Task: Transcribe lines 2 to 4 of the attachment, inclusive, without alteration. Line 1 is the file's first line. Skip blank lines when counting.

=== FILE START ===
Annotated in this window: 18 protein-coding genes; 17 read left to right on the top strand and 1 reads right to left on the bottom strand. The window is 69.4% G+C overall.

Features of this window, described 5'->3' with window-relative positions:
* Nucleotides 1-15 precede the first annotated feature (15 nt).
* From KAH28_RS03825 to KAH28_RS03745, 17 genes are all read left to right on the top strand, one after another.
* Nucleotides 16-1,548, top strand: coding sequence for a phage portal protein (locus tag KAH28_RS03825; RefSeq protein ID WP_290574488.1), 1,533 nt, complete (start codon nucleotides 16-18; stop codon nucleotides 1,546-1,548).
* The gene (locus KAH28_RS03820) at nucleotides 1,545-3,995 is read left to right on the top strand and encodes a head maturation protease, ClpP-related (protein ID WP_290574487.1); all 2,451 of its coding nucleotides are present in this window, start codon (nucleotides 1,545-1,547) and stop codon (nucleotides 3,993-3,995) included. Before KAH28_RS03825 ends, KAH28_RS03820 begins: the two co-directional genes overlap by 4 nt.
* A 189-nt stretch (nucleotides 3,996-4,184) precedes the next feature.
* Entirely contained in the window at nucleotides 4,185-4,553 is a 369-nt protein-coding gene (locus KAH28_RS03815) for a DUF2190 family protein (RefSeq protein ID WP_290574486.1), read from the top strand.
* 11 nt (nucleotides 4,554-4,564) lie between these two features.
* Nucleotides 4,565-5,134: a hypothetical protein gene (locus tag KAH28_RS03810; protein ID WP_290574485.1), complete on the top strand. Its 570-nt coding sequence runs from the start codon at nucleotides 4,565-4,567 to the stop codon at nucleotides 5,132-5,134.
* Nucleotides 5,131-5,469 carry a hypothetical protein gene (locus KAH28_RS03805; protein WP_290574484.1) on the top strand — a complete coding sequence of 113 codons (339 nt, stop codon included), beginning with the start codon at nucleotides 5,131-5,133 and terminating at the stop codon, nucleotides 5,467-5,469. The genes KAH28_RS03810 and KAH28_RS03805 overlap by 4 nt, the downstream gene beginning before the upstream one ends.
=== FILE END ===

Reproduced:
Features of this window, described 5'->3' with window-relative positions:
* Nucleotides 1-15 precede the first annotated feature (15 nt).
* From KAH28_RS03825 to KAH28_RS03745, 17 genes are all read left to right on the top strand, one after another.